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I agree Jon, that the FPPA and the Fire Code may address the issue. That is exactly why I made the statements I did.
There was a question posed as to what the technicians and service companies were doing about it. There is nothing in the Standard that the device fails, so we can do nothing.
Enforcement as you know falls to the AHJ. The requirements of the Fire Code can’t be applied by a technician or a service provider.
I’m all for the AHJ forcing the device out of a building if they have a concern. I do however question one part of how you would apply 188.8.131.52.(3). It states
“(3) Any appliance, device or component of a device that does not operate or appear to operate as intended when checked, inspected or tested as required by this Code shall be repaired or replaced if the failure or malfunctioning of the appliance, device or component would adversely affect fire or life safety.”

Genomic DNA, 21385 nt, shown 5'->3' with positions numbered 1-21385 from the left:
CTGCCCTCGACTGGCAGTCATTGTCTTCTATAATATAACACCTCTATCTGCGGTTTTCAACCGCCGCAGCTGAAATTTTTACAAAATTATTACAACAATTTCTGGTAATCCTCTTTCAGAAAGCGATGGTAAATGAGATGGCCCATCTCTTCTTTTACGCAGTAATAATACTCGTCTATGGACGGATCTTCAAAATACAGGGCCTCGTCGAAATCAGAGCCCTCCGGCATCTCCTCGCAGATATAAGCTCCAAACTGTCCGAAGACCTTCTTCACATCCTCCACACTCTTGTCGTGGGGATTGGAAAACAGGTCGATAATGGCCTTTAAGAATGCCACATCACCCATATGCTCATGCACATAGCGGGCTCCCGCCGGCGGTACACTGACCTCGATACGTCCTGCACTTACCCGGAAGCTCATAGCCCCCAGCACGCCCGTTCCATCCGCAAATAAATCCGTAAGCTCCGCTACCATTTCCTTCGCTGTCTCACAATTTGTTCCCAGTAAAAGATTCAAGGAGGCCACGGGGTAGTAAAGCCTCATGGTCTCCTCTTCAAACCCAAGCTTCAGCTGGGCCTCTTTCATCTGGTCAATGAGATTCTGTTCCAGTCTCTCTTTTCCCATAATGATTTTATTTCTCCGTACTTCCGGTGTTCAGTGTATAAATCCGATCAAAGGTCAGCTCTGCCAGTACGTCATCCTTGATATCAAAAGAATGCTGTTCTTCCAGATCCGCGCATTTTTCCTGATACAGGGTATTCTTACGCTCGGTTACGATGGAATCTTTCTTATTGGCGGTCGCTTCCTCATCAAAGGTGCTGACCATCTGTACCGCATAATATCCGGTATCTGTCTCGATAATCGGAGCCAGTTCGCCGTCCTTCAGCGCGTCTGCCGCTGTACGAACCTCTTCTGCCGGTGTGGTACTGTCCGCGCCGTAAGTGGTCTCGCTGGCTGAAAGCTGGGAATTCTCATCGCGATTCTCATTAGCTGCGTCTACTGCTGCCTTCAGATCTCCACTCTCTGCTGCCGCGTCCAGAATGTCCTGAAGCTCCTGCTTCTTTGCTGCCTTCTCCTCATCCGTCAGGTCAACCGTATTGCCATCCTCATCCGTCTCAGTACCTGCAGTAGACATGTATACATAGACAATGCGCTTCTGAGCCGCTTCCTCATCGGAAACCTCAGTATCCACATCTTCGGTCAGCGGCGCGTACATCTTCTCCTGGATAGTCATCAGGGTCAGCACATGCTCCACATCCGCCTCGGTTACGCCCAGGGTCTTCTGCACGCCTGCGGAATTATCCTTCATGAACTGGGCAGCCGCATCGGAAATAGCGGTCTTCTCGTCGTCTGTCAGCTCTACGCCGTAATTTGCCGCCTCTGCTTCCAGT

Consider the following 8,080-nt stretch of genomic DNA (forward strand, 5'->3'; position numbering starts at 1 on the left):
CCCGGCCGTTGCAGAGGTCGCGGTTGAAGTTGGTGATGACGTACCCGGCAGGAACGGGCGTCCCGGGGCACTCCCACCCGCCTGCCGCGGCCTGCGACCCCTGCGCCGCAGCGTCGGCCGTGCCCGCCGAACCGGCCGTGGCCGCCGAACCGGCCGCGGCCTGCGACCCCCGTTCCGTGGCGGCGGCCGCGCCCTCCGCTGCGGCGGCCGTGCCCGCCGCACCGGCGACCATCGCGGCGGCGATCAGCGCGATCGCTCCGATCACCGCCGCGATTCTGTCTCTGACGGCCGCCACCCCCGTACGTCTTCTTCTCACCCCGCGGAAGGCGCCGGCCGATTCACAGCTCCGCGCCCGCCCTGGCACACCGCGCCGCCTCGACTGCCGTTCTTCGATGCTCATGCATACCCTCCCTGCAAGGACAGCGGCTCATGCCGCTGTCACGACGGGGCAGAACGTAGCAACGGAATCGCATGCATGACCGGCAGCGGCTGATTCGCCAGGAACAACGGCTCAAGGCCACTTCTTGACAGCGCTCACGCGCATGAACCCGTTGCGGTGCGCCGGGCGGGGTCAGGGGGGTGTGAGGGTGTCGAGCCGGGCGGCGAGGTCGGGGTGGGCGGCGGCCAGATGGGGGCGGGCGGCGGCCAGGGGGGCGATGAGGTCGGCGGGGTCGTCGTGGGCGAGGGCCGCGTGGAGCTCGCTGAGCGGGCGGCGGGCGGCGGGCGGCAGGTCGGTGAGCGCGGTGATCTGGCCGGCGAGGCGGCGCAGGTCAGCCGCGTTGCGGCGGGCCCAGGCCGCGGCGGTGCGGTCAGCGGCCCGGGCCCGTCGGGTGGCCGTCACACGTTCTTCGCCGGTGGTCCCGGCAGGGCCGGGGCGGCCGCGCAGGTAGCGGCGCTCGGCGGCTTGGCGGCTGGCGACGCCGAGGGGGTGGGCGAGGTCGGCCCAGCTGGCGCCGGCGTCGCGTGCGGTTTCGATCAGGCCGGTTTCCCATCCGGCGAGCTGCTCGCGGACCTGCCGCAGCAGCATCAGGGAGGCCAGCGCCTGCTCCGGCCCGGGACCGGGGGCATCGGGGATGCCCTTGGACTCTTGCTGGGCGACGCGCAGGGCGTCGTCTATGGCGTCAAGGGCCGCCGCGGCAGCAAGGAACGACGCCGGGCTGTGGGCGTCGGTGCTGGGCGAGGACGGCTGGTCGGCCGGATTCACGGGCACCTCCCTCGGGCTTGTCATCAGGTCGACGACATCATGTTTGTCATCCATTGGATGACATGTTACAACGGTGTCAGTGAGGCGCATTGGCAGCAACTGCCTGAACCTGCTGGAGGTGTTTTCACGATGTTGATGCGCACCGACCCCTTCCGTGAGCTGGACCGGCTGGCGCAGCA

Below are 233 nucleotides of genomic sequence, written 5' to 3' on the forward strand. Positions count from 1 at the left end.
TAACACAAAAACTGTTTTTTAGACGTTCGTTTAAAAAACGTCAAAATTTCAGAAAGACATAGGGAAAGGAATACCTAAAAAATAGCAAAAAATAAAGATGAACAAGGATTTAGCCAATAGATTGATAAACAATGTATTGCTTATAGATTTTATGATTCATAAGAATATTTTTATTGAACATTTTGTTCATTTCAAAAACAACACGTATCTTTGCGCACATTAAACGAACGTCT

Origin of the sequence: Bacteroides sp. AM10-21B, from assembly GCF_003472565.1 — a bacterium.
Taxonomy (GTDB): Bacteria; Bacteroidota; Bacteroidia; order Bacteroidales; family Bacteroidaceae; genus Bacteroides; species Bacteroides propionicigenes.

You can’t test if it operates because it would be a destructive test. You can’t look at it and state that it does not appear that it would operate as intended because not all of them would fail the destructive test. The ones that pass and the ones that fail the destructive test look identical. If as the AHJ you feel it would stick if appealed – you’ve got my vote – Write the order. The AHJs are the only ones who can force the building owner to remove these devices.
As to the failure rate, my understanding is that because a few tests of the devices (as ordered by an AHJ who wanted to enforce the appendix in CAN/ULC-S536) indicated that some didn’t activate, it prompted the requirement to notify Health Canada and the recall was issued. My understanding is also that this failure was self reported by the manufacturer to Health Canada.